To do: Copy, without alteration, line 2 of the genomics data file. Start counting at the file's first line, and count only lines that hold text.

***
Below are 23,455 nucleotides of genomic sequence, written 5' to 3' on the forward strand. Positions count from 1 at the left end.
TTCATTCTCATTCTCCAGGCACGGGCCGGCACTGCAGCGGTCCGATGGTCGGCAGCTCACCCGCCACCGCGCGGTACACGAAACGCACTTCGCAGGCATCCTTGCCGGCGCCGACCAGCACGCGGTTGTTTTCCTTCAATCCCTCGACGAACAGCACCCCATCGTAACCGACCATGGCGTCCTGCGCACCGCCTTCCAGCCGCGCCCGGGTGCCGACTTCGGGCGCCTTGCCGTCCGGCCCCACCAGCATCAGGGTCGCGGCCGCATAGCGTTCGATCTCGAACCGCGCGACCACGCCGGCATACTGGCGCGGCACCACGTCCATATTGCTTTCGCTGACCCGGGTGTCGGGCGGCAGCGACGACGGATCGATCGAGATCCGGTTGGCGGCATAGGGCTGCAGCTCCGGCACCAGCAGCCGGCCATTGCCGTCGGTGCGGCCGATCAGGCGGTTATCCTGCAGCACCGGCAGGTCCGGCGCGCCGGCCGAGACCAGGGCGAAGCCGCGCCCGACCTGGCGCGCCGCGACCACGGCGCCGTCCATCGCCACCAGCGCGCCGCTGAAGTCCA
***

TTCATTCTCATTCTCCAGGCACGGGCCGGCACTGCAGCGGTCCGATGGTCGGCAGCTCACCCGCCACCGCGCGGTACACGAAACGCACTTCGCAGGCATCCTTGCCGGCGCCGACCAGCACGCGGTTGTTTTCCTTCAATCCCTCGACGAACAGCACCCCATCGTAACCGACCATGGCGTCCTGCGCACCGCCTTCCAGCCGCGCCCGGGTGCCGACTTCGGGCGCCTTGCCGTCCGGCCCCACCAGCATCAGGGTCGCGGCCGCATAGCGTTCGATCTCGAACCGCGCGACCACGCCGGCATACTGGCGCGGCACCACGTCCATATTGCTTTCGCTGACCCGGGTGTCGGGCGGCAGCGACGACGGATCGATCGAGATCCGGTTGGCGGCATAGGGCTGCAGCTCCGGCACCAGCAGCCGGCCATTGCCGTCGGTGCGGCCGATCAGGCGGTTATCCTGCAGCACCGGCAGGTCCGGCGCGCCGGCCGAGACCAGGGCGAAGCCGCGCCCGACCTGGCGCGCCGCGACCACGGCGCCGTCCATCGCCACCAGCGCGCCGCTGAAGTCCA